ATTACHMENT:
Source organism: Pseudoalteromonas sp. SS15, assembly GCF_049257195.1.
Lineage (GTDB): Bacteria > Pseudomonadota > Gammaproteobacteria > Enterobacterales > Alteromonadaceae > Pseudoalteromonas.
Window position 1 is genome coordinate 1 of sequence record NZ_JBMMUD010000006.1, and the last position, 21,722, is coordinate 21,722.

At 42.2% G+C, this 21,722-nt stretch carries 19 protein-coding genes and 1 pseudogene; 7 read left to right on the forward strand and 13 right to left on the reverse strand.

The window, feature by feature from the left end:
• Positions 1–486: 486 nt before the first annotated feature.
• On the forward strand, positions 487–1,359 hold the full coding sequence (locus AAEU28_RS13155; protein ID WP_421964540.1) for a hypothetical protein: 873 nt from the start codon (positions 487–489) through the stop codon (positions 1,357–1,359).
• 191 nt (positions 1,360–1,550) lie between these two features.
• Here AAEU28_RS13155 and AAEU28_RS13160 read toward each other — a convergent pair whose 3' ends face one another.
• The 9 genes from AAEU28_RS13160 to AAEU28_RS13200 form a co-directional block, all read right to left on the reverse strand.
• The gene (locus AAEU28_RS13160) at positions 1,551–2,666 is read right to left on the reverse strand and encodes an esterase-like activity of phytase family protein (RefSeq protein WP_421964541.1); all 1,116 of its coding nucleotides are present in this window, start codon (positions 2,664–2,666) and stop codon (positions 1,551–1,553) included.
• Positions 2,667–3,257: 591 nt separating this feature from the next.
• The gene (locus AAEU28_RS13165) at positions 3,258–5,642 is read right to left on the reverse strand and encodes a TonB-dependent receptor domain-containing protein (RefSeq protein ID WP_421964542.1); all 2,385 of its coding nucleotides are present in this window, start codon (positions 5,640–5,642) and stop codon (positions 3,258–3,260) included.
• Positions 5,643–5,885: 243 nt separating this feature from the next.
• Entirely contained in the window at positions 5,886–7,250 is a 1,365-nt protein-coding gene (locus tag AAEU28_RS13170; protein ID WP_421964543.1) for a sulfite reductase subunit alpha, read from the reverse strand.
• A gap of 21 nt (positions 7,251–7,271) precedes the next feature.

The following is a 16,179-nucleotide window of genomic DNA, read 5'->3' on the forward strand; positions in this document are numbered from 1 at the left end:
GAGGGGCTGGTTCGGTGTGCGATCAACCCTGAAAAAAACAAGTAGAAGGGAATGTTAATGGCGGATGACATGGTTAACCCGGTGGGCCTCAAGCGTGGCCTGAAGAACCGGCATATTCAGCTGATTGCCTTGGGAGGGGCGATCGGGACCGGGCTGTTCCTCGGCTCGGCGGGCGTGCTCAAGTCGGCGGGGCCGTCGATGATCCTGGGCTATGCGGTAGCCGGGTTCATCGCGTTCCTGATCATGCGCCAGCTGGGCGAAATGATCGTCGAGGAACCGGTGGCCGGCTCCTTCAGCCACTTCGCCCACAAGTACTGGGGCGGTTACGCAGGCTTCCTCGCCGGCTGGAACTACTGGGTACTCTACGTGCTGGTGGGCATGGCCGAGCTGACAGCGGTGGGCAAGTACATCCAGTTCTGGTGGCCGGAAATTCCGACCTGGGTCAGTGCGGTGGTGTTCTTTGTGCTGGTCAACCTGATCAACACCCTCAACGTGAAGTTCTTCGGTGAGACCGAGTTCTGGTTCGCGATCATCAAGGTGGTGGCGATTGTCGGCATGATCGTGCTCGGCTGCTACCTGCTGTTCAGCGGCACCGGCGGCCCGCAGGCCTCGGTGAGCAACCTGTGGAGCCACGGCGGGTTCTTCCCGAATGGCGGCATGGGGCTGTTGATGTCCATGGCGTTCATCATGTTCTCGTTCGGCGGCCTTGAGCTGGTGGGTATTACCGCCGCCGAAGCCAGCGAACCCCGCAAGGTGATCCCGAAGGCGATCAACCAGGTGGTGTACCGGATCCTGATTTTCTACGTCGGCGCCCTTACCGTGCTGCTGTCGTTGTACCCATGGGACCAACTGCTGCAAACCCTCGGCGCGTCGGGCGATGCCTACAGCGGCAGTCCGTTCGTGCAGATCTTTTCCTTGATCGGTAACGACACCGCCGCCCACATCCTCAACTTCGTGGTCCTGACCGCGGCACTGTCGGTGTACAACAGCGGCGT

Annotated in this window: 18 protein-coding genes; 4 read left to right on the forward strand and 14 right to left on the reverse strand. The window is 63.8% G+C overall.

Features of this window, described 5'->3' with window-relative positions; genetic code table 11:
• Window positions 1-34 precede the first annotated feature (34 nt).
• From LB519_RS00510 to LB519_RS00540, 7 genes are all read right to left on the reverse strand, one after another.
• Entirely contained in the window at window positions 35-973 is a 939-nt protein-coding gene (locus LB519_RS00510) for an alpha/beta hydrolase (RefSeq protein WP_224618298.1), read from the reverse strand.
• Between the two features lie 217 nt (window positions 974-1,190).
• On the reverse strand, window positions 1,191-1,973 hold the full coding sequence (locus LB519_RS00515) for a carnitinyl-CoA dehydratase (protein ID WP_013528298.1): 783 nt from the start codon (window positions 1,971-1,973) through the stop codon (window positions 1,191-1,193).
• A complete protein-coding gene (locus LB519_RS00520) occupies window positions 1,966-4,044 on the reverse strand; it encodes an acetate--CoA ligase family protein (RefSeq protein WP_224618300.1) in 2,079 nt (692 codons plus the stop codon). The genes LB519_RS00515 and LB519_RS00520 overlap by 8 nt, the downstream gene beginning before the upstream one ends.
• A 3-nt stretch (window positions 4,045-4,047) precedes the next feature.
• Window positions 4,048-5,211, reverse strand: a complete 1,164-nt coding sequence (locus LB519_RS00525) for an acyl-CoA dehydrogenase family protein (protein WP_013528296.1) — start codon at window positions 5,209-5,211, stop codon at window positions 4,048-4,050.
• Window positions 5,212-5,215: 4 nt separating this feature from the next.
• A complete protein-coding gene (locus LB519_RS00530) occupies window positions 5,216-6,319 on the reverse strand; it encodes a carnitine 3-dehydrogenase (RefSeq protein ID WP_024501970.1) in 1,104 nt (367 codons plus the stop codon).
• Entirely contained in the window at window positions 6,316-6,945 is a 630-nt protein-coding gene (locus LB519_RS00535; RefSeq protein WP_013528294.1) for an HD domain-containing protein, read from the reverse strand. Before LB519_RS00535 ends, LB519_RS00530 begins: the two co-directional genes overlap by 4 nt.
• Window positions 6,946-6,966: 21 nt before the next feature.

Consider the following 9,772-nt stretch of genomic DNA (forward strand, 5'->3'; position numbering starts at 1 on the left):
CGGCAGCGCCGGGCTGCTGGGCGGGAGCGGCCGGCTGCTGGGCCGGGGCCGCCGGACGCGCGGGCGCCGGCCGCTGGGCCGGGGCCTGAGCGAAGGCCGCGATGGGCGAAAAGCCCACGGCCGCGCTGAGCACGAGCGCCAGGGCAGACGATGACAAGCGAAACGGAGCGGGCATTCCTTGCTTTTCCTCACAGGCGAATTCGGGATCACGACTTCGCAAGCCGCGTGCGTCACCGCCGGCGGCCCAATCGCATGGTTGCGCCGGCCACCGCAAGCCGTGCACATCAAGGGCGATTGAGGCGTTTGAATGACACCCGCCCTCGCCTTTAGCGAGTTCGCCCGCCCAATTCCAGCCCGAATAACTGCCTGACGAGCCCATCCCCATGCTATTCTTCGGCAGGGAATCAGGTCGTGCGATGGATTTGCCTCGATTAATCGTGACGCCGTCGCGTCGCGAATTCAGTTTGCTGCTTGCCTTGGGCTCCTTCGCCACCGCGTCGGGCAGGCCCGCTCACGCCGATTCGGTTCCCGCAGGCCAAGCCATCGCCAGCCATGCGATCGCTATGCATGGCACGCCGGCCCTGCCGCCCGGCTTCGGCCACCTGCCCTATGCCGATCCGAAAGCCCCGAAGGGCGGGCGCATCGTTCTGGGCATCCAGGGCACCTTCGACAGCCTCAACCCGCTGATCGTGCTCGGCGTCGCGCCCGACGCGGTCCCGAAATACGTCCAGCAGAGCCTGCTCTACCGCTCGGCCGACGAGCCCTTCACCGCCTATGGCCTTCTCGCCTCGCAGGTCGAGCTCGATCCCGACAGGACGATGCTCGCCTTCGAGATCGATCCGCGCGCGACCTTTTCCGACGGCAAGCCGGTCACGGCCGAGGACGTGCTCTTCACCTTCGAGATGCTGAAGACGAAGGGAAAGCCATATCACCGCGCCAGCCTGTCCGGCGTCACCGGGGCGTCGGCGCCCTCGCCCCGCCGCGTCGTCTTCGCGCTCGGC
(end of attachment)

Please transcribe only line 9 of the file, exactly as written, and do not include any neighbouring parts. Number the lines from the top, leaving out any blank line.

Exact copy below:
• Here AAEU28_RS13155 and AAEU28_RS13160 read toward each other — a convergent pair whose 3' ends face one another.